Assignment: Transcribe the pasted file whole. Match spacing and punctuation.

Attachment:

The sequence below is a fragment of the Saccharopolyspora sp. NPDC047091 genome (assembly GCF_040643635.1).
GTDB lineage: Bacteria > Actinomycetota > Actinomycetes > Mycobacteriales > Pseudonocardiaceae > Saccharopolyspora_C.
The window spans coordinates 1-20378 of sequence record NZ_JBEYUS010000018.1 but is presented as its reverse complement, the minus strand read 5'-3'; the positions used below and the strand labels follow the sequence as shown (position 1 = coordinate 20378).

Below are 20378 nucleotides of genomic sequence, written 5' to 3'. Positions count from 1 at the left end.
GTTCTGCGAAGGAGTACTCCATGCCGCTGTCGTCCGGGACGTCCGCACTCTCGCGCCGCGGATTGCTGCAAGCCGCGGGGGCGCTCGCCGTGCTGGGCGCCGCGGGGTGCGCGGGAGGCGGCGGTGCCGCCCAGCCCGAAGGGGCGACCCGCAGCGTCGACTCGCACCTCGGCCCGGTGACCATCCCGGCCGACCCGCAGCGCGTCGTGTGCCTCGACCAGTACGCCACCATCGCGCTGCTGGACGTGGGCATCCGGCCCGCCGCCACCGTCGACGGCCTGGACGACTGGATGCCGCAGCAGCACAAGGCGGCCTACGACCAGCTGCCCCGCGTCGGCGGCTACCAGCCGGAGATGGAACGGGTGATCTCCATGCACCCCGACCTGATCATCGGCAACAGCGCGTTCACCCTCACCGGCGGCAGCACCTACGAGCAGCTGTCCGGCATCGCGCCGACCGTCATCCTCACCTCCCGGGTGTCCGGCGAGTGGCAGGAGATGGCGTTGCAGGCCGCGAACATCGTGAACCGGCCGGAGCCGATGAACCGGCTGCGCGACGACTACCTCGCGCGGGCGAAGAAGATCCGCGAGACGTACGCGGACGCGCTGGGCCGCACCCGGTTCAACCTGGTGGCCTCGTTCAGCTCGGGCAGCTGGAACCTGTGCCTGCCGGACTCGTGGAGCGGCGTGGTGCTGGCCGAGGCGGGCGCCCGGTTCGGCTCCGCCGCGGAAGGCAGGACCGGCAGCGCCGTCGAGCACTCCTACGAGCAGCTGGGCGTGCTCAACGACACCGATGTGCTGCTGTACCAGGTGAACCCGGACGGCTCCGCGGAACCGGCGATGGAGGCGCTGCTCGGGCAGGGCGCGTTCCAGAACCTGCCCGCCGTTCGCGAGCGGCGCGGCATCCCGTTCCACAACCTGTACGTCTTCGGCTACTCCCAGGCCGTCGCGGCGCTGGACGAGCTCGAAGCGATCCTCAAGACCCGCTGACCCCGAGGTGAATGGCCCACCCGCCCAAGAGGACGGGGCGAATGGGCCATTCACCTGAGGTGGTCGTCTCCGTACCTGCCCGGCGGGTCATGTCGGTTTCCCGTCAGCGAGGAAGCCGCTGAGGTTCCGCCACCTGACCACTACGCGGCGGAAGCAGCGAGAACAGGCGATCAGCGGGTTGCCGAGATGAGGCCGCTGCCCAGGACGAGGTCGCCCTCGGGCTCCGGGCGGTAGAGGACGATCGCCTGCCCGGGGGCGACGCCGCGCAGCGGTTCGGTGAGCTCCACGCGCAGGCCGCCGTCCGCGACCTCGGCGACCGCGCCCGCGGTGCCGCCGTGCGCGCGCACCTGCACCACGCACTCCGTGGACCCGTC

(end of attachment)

The sequence below is a fragment of the Saccharopolyspora sp. NPDC047091 genome (assembly GCF_040643635.1).
GTDB lineage: Bacteria > Actinomycetota > Actinomycetes > Mycobacteriales > Pseudonocardiaceae > Saccharopolyspora_C.
The window spans coordinates 1-20378 of sequence record NZ_JBEYUS010000018.1 but is presented as its reverse complement, the minus strand read 5'-3'; the positions used below and the strand labels follow the sequence as shown (position 1 = coordinate 20378).

Below are 20378 nucleotides of genomic sequence, written 5' to 3'. Positions count from 1 at the left end.
GTTCTGCGAAGGAGTACTCCATGCCGCTGTCGTCCGGGACGTCCGCACTCTCGCGCCGCGGATTGCTGCAAGCCGCGGGGGCGCTCGCCGTGCTGGGCGCCGCGGGGTGCGCGGGAGGCGGCGGTGCCGCCCAGCCCGAAGGGGCGACCCGCAGCGTCGACTCGCACCTCGGCCCGGTGACCATCCCGGCCGACCCGCAGCGCGTCGTGTGCCTCGACCAGTACGCCACCATCGCGCTGCTGGACGTGGGCATCCGGCCCGCCGCCACCGTCGACGGCCTGGACGACTGGATGCCGCAGCAGCACAAGGCGGCCTACGACCAGCTGCCCCGCGTCGGCGGCTACCAGCCGGAGATGGAACGGGTGATCTCCATGCACCCCGACCTGATCATCGGCAACAGCGCGTTCACCCTCACCGGCGGCAGCACCTACGAGCAGCTGTCCGGCATCGCGCCGACCGTCATCCTCACCTCCCGGGTGTCCGGCGAGTGGCAGGAGATGGCGTTGCAGGCCGCGAACATCGTGAACCGGCCGGAGCCGATGAACCGGCTGCGCGACGACTACCTCGCGCGGGCGAAGAAGATCCGCGAGACGTACGCGGACGCGCTGGGCCGCACCCGGTTCAACCTGGTGGCCTCGTTCAGCTCGGGCAGCTGGAACCTGTGCCTGCCGGACTCGTGGAGCGGCGTGGTGCTGGCCGAGGCGGGCGCCCGGTTCGGCTCCGCCGCGGAAGGCAGGACCGGCAGCGCCGTCGAGCACTCCTACGAGCAGCTGGGCGTGCTCAACGACACCGATGTGCTGCTGTACCAGGTGAACCCGGACGGCTCCGCGGAACCGGCGATGGAGGCGCTGCTCGGGCAGGGCGCGTTCCAGAACCTGCCCGCCGTTCGCGAGCGGCGCGGCATCCCGTTCCACAACCTGTACGTCTTCGGCTACTCCCAGGCCGTCGCGGCGCTGGACGAGCTCGAAGCGATCCTCAAGACCCGCTGACCCCGAGGTGAATGGCCCACCCGCCCAAGAGGACGGGGCGAATGGGCCATTCACCTGAGGTGGTCGTCTCCGTACCTGCCCGGCGGGTCATGTCGGTTTCCCGTCAGCGAGGAAGCCGCTGAGGTTCCGCCACCTGACCACTACGCGGCGGAAGCAGCGAGAACAGGCGATCAGCGGGTTGCCGAGATGAGGCCGCTGCCCAGGACGAGGTCGCCCTCGGGCTCCGGGCGGTAGAGGACGATCGCCTGCCCGGGGGCGACGCCGCGCAGCGGTTCGGTGAGCTCCACGCGCAGGCCGCCGTCCGCGACCTCGGCGACCGCGCCCGCGGTGCCGCCGTGCGCGCGCACCTGCACCACGCACTCCGTGGACCCGTC